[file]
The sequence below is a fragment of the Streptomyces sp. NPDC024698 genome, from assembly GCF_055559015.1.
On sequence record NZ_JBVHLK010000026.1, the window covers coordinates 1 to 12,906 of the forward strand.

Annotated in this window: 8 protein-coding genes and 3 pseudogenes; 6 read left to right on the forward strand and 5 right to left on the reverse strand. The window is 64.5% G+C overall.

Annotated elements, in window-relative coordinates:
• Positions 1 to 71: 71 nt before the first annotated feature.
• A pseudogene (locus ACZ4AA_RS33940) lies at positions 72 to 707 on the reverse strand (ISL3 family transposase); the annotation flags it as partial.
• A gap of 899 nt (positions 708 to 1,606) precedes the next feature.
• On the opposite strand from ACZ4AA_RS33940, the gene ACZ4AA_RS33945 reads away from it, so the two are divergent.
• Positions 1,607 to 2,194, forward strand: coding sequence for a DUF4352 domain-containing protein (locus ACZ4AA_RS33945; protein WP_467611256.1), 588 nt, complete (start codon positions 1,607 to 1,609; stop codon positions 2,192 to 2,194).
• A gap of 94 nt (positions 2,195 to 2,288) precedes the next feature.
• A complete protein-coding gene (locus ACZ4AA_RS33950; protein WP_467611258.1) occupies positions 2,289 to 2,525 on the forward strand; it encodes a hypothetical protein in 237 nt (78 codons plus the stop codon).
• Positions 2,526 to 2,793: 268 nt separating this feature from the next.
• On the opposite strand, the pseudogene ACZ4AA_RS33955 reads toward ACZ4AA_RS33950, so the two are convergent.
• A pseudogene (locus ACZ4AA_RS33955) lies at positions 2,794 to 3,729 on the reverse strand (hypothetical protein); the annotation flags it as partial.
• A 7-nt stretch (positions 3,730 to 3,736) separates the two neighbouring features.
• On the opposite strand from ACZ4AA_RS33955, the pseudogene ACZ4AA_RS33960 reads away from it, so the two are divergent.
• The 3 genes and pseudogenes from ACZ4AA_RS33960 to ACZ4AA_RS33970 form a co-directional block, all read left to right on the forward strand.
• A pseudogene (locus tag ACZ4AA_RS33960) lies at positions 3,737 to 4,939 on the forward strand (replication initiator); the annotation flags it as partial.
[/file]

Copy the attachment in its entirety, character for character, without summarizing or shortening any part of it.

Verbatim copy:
The sequence below is a fragment of the Streptomyces sp. NPDC024698 genome, from assembly GCF_055559015.1.
On sequence record NZ_JBVHLK010000026.1, the window covers coordinates 1 to 12,906 of the forward strand.

Annotated in this window: 8 protein-coding genes and 3 pseudogenes; 6 read left to right on the forward strand and 5 right to left on the reverse strand. The window is 64.5% G+C overall.

Annotated elements, in window-relative coordinates:
• Positions 1 to 71: 71 nt before the first annotated feature.
• A pseudogene (locus ACZ4AA_RS33940) lies at positions 72 to 707 on the reverse strand (ISL3 family transposase); the annotation flags it as partial.
• A gap of 899 nt (positions 708 to 1,606) precedes the next feature.
• On the opposite strand from ACZ4AA_RS33940, the gene ACZ4AA_RS33945 reads away from it, so the two are divergent.
• Positions 1,607 to 2,194, forward strand: coding sequence for a DUF4352 domain-containing protein (locus ACZ4AA_RS33945; protein WP_467611256.1), 588 nt, complete (start codon positions 1,607 to 1,609; stop codon positions 2,192 to 2,194).
• A gap of 94 nt (positions 2,195 to 2,288) precedes the next feature.
• A complete protein-coding gene (locus ACZ4AA_RS33950; protein WP_467611258.1) occupies positions 2,289 to 2,525 on the forward strand; it encodes a hypothetical protein in 237 nt (78 codons plus the stop codon).
• Positions 2,526 to 2,793: 268 nt separating this feature from the next.
• On the opposite strand, the pseudogene ACZ4AA_RS33955 reads toward ACZ4AA_RS33950, so the two are convergent.
• A pseudogene (locus ACZ4AA_RS33955) lies at positions 2,794 to 3,729 on the reverse strand (hypothetical protein); the annotation flags it as partial.
• A 7-nt stretch (positions 3,730 to 3,736) separates the two neighbouring features.
• On the opposite strand from ACZ4AA_RS33955, the pseudogene ACZ4AA_RS33960 reads away from it, so the two are divergent.
• The 3 genes and pseudogenes from ACZ4AA_RS33960 to ACZ4AA_RS33970 form a co-directional block, all read left to right on the forward strand.
• A pseudogene (locus tag ACZ4AA_RS33960) lies at positions 3,737 to 4,939 on the forward strand (replication initiator); the annotation flags it as partial.